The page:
Mindfully Getting Past An Awkward ‘IceBreaker’

When you do something that’s uncommon, you can expect awkwardness. Take, for example, a time when you forgot to do your homework (you may argue that it is, in fact, common to not do homework but I’m sure there have been times when the only one without the homework in class was you). You anticipate your teacher walking up to your desk and asking you to show your work. On a good day, you may convince your teacher that you did do your homework but forgot to bring it with you to school and you get away with it. On a bad day, however, your teacher does not buy into your excuse and punishes you.

School days are over but this cycle of reward and punishment has stayed with us.

When we do something uncommon in regular life, like sticking to our diet and insisting on seeing it through a party, we anticipate that teacher from school returning again and getting at us in a sarcastic tone: “Look who is dieting! Can’t you just enjoy the party for a day?”, “If someone like you is dieting, what will someone like me (the person insists he is much bulkier) do?” and so on.

Such questions hurry us into a default response. We might not feel like we are in control of what we are saying but we say it anyhow. These answers are not our authentic selves speaking; they are our people pleasing selves taking the driver’s seat.

But think about it. This isn’t a school. We might feel that we will be punished for not answering in the only way we think we should. This is outside of school and there isn’t just one right answer. More often than not, the question coming at us is nothing other than a few words constructed mindlessly to make small talk. “Where’s the treat?” could be one that’s aimed at someone who has had the courage to do low-key court marriage.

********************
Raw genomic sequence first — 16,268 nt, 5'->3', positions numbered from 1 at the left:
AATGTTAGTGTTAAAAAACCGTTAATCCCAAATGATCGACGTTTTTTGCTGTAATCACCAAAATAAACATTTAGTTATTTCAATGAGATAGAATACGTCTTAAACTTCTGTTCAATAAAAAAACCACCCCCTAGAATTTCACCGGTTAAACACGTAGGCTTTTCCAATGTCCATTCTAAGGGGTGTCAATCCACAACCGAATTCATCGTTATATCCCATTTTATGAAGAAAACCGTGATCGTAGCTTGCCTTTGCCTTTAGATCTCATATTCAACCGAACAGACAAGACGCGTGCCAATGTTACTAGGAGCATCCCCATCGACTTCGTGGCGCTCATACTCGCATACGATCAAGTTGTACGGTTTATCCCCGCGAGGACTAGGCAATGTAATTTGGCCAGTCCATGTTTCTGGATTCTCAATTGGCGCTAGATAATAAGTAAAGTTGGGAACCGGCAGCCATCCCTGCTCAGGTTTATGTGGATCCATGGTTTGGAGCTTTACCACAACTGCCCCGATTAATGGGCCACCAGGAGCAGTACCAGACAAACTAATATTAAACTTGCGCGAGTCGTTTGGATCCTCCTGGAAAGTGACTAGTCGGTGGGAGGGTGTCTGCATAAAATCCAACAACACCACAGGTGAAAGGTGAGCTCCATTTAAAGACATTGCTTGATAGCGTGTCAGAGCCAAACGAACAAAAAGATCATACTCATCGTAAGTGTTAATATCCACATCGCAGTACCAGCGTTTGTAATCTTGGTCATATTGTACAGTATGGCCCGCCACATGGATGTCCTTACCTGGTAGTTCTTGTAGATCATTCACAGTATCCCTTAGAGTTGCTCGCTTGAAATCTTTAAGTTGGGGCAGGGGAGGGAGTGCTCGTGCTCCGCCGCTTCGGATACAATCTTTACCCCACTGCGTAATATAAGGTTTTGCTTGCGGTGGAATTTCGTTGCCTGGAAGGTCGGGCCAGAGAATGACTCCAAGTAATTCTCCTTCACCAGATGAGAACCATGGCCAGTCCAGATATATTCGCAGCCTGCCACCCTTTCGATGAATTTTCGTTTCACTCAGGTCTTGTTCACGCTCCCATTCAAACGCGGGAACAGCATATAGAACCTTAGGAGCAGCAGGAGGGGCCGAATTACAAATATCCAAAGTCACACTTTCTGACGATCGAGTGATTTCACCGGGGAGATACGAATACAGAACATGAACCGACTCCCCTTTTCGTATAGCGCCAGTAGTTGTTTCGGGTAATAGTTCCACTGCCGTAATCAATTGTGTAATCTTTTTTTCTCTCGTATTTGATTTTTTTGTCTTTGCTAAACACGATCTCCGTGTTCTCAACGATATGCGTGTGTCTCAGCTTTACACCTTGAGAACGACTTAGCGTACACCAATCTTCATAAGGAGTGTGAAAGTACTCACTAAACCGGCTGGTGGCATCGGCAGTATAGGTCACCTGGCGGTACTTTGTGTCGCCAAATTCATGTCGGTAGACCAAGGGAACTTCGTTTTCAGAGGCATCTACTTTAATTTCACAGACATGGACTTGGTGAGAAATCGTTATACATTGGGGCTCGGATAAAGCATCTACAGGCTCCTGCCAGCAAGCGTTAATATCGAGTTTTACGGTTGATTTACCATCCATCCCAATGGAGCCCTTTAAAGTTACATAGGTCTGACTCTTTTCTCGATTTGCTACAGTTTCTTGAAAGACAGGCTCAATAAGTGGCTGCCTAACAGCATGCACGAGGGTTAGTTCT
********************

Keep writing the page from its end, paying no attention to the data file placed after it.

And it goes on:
It took me a while to learn this, but here’s what we can do- just stay in the moment. That spell of 15-20 seconds can feel like 15 minutes, but it will pass. A smile will do nicely. Most people don’t have the patience to sit through that awkwardness. If you can, you will have overcome the need to provide unnecessary justifications for whatever it is that you have chosen to do- low key marriage, not celebrating your birthday, not showing up at yet another boring family gathering, not pursuing a Masters degree, and so on.

Although intended harmlessly to break the ice, unfortunately, these bits of small talk alienates communication rather than fueling authentic connection. If you sense your people-pleasing self about to give in, bring out your smile- an authentic one and let that smile drive you for the next 10-15 seconds. You’re not being a bad person. You’re just using the strength of your smile to shield the possibility of dragging the both of you down a spiral of life alienating inauthentic conversation.

Life’s too short to be someone you know you are not.

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